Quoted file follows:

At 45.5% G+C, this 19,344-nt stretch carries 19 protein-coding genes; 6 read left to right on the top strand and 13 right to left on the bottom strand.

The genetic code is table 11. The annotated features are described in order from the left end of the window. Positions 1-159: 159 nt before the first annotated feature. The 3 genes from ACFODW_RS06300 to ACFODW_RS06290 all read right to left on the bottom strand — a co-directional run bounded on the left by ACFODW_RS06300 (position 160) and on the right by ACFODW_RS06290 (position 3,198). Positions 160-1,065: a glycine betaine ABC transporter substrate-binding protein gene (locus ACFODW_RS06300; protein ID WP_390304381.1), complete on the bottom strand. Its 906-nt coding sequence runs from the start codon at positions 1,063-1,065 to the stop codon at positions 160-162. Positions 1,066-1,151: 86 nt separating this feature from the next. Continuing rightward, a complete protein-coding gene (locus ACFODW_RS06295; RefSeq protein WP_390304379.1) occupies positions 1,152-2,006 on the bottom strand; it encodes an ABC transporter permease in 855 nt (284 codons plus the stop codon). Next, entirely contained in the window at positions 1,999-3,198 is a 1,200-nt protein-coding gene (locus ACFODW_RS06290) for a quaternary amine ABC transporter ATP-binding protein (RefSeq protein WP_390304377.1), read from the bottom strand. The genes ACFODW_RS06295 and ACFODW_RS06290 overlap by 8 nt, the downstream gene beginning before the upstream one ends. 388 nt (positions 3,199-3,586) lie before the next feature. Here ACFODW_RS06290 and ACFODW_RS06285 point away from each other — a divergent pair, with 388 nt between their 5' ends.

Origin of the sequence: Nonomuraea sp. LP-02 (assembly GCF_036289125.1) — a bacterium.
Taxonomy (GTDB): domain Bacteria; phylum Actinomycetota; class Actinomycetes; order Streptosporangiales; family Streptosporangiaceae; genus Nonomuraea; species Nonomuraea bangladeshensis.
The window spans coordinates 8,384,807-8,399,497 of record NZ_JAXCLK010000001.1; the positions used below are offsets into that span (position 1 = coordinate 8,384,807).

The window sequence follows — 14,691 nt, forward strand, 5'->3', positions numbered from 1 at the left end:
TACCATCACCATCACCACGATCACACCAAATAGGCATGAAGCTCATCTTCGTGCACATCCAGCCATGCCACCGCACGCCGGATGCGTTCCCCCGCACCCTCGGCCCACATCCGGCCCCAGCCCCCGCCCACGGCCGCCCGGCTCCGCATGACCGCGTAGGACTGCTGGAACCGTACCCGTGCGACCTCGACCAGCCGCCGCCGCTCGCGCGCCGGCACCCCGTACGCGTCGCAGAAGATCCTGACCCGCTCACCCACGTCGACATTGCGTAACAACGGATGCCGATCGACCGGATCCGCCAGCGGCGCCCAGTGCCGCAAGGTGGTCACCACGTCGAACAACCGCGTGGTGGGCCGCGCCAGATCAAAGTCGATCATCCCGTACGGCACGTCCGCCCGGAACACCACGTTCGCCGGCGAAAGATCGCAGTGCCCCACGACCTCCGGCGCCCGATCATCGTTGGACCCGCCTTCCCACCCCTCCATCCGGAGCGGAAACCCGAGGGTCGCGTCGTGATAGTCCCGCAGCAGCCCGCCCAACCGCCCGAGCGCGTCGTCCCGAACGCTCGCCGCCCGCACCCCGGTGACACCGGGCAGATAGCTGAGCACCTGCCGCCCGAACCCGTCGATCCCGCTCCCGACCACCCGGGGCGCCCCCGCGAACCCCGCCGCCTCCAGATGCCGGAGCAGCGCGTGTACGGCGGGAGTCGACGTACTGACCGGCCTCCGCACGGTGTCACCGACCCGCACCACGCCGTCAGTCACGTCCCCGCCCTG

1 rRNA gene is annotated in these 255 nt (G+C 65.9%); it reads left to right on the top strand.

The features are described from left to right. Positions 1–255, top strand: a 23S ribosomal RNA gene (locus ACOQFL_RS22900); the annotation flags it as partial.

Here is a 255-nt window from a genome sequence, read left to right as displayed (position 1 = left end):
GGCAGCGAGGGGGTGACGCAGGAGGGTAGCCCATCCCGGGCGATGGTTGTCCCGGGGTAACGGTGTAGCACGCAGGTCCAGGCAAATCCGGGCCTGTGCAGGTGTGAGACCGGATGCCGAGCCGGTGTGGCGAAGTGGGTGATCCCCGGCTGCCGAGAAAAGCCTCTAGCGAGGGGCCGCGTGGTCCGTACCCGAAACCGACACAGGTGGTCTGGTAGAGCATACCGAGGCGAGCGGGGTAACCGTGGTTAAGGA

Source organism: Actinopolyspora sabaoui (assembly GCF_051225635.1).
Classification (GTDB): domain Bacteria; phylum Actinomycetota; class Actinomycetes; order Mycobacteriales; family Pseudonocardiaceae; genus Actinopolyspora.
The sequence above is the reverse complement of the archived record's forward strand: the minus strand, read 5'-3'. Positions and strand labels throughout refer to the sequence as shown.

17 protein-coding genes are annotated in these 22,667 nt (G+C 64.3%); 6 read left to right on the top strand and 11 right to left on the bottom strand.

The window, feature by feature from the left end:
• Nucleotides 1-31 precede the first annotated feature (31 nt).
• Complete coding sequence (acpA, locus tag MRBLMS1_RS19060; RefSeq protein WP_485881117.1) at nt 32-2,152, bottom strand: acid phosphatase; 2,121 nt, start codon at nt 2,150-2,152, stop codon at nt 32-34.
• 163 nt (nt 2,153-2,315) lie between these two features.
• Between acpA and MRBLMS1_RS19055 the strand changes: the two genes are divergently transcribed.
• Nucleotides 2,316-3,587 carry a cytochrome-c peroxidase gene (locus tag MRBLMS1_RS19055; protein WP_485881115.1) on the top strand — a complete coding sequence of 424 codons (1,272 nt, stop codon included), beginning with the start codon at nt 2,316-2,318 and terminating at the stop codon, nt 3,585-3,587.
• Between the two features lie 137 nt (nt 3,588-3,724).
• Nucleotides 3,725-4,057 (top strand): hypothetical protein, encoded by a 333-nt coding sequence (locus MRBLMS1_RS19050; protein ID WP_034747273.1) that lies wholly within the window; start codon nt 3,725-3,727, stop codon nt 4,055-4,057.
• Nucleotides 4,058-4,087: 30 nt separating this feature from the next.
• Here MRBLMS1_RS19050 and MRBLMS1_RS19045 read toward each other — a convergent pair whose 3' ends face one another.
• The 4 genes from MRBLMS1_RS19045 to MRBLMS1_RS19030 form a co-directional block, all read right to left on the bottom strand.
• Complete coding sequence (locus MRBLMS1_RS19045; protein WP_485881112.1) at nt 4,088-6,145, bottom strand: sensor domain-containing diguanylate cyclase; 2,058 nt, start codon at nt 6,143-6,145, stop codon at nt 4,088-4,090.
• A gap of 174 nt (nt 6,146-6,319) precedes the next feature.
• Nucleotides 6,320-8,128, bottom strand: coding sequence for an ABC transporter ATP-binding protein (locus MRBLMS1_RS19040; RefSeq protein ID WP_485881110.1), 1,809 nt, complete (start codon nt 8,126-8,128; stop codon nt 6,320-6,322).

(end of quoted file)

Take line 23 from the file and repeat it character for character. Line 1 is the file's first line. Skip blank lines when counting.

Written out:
• Nucleotides 3,725-4,057 (top strand): hypothetical protein, encoded by a 333-nt coding sequence (locus MRBLMS1_RS19050; protein ID WP_034747273.1) that lies wholly within the window; start codon nt 3,725-3,727, stop codon nt 4,055-4,057.